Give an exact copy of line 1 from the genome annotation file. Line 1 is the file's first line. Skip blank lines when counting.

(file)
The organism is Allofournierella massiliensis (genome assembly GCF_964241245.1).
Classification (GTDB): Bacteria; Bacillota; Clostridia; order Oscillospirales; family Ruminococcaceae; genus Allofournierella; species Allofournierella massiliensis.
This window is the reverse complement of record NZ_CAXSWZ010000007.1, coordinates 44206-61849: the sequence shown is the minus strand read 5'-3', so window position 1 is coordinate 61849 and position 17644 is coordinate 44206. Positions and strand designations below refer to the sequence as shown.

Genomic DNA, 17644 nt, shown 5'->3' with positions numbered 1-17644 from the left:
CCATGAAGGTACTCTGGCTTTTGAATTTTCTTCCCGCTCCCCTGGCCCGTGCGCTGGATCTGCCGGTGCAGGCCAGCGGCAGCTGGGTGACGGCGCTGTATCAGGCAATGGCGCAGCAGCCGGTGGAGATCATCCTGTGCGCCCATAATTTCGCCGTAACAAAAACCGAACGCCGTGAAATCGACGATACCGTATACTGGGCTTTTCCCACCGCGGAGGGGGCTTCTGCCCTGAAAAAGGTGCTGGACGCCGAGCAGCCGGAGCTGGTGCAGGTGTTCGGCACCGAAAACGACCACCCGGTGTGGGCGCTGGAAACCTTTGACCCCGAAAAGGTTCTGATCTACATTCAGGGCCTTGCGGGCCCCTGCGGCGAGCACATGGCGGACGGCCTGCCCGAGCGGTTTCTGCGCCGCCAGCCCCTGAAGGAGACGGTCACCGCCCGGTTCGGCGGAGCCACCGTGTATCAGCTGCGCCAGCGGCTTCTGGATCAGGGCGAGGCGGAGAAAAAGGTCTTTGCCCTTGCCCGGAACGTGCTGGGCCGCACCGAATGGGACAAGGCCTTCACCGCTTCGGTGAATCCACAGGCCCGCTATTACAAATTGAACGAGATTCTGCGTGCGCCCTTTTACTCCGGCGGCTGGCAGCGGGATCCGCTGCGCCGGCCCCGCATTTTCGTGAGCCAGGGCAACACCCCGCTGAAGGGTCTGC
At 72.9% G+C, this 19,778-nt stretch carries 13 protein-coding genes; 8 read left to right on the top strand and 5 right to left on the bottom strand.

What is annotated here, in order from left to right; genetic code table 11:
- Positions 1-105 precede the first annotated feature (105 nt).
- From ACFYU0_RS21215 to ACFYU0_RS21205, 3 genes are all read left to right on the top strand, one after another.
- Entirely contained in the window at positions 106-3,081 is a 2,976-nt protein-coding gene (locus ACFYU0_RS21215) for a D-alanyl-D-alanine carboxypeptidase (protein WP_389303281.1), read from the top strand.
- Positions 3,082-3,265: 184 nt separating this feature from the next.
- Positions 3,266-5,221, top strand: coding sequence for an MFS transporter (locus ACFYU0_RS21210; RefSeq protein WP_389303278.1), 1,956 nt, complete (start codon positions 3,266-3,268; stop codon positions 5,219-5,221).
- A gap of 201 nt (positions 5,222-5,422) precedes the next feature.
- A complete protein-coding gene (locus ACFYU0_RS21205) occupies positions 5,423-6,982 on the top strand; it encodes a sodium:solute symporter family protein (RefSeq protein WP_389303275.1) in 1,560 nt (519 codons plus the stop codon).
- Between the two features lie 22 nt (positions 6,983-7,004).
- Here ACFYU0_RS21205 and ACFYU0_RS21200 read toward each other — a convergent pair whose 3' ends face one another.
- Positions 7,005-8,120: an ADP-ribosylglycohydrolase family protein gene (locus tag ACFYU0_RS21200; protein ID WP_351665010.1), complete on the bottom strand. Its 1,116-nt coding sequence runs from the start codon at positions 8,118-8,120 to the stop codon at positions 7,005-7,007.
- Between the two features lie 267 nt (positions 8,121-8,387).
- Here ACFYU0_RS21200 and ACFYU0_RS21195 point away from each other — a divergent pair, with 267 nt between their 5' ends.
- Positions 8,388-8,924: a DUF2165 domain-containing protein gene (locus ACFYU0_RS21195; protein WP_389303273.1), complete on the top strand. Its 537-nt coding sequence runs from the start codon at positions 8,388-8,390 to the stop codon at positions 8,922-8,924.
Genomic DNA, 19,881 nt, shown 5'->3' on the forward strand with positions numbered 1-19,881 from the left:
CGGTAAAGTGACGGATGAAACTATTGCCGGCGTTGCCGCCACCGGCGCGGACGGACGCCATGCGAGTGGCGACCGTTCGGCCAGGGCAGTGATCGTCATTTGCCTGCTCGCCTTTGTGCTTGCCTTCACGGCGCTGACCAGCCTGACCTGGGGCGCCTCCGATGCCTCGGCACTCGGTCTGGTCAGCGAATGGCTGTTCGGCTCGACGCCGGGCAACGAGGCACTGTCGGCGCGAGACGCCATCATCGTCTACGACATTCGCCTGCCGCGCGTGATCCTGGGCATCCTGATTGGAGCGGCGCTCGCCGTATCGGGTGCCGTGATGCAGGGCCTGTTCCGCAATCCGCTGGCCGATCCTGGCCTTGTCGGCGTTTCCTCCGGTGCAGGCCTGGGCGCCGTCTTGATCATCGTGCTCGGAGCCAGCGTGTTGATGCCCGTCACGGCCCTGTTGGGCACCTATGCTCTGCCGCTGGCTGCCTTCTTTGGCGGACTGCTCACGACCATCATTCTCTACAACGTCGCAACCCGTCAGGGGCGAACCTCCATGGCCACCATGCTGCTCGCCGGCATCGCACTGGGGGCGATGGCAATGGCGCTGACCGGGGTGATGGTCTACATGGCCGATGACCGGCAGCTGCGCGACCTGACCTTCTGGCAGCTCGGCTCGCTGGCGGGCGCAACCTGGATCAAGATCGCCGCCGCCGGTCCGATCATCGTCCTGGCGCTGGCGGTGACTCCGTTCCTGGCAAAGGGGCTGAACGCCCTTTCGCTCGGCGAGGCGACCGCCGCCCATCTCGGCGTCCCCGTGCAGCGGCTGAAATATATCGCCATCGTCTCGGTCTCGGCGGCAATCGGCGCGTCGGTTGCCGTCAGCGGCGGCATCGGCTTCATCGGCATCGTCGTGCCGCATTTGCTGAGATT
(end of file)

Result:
The organism is Allofournierella massiliensis (genome assembly GCF_964241245.1).